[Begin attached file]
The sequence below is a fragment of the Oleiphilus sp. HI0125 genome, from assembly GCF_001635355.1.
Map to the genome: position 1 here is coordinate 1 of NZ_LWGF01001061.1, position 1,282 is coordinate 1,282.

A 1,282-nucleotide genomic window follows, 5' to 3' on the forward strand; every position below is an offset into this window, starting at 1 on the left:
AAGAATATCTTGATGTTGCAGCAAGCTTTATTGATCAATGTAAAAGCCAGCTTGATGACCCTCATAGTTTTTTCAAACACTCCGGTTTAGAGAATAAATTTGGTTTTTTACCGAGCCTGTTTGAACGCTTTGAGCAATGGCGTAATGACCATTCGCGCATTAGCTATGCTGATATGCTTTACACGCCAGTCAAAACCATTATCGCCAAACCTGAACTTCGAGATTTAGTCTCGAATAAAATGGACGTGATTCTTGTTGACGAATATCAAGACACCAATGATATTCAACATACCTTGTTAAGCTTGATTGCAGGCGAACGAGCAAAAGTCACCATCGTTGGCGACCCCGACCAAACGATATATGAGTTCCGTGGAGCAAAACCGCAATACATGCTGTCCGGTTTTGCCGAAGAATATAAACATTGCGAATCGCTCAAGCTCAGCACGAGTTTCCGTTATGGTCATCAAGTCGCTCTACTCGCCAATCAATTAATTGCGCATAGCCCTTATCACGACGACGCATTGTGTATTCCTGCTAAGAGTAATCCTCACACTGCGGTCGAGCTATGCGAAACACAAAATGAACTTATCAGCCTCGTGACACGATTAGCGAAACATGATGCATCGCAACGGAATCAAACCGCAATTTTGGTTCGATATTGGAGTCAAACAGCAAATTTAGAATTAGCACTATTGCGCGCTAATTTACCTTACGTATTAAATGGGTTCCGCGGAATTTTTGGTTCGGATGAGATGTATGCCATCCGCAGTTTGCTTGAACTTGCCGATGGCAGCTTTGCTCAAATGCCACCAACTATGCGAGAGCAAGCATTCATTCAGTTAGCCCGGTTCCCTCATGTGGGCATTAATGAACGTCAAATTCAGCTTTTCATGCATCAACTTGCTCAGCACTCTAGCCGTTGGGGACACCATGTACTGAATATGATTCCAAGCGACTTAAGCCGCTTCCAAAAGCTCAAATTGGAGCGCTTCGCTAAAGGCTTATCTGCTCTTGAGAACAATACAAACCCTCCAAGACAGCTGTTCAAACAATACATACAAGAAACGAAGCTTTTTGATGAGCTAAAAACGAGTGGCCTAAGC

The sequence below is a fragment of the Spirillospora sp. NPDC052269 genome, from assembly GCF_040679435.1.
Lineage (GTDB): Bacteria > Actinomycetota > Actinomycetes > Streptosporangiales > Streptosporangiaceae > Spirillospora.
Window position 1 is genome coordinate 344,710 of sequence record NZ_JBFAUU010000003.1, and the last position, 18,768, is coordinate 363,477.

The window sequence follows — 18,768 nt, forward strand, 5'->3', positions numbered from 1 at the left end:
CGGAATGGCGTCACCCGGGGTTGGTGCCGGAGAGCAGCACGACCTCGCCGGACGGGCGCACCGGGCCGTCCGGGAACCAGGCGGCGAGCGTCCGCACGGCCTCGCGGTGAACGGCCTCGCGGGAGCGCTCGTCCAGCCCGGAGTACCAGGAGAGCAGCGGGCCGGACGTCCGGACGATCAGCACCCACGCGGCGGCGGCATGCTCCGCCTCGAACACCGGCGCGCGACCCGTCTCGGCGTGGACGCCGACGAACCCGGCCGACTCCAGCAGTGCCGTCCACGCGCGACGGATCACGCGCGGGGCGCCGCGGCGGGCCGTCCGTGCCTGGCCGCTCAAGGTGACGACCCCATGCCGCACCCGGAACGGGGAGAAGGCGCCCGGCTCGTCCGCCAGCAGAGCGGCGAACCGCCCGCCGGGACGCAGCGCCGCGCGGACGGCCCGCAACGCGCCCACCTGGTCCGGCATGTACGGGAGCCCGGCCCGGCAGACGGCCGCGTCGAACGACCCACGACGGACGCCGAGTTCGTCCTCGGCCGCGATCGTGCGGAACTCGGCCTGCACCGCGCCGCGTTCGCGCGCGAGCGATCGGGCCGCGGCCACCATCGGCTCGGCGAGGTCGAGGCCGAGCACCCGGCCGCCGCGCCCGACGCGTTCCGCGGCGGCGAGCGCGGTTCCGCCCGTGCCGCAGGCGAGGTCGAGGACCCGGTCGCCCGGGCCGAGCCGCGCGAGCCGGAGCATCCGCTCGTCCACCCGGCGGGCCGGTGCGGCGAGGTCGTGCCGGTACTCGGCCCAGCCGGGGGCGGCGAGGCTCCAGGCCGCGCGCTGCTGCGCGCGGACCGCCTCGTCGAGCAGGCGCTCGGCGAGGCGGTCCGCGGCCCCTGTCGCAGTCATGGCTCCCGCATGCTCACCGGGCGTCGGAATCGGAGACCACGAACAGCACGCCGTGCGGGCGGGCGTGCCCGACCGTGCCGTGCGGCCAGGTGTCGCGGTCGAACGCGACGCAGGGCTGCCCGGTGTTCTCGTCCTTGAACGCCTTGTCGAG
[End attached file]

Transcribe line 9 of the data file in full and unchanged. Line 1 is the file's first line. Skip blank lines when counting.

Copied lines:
CGGAATGGCGTCACCCGGGGTTGGTGCCGGAGAGCAGCACGACCTCGCCGGACGGGCGCACCGGGCCGTCCGGGAACCAGGCGGCGAGCGTCCGCACGGCCTCGCGGTGAACGGCCTCGCGGGAGCGCTCGTCCAGCCCGGAGTACCAGGAGAGCAGCGGGCCGGACGTCCGGACGATCAGCACCCACGCGGCGGCGGCATGCTCCGCCTCGAACACCGGCGCGCGACCCGTCTCGGCGTGGACGCCGACGAACCCGGCCGACTCCAGCAGTGCCGTCCACGCGCGACGGATCACGCGCGGGGCGCCGCGGCGGGCCGTCCGTGCCTGGCCGCTCAAGGTGACGACCCCATGCCGCACCCGGAACGGGGAGAAGGCGCCCGGCTCGTCCGCCAGCAGAGCGGCGAACCGCCCGCCGGGACGCAGCGCCGCGCGGACGGCCCGCAACGCGCCCACCTGGTCCGGCATGTACGGGAGCCCGGCCCGGCAGACGGCCGCGTCGAACGACCCACGACGGACGCCGAGTTCGTCCTCGGCCGCGATCGTGCGGAACTCGGCCTGCACCGCGCCGCGTTCGCGCGCGAGCGATCGGGCCGCGGCCACCATCGGCTCGGCGAGGTCGAGGCCGAGCACCCGGCCGCCGCGCCCGACGCGTTCCGCGGCGGCGAGCGCGGTTCCGCCCGTGCCGCAGGCGAGGTCGAGGACCCGGTCGCCCGGGCCGAGCCGCGCGAGCCGGAGCATCCGCTCGTCCACCCGGCGGGCCGGTGCGGCGAGGTCGTGCCGGTACTCGGCCCAGCCGGGGGCGGCGAGGCTCCAGGCCGCGCGCTGCTGCGCGCGGACCGCCTCGTCGAGCAGGCGCTCGGCGAGGCGGTCCGCGGCCCCTGTCGCAGTCATGGCTCCCGCATGCTCACCGGGCGTCGGAATCGGAGACCACGAACAGCACGCCGTGCGGGCGGGCGTGCCCGACCGTGCCGTGCGGCCAGGTGTCGCGGTCGAACGCGACGCAGGGCTGCCCGGTGTTCTCGTCCTTGAACGCCTTGTCGAG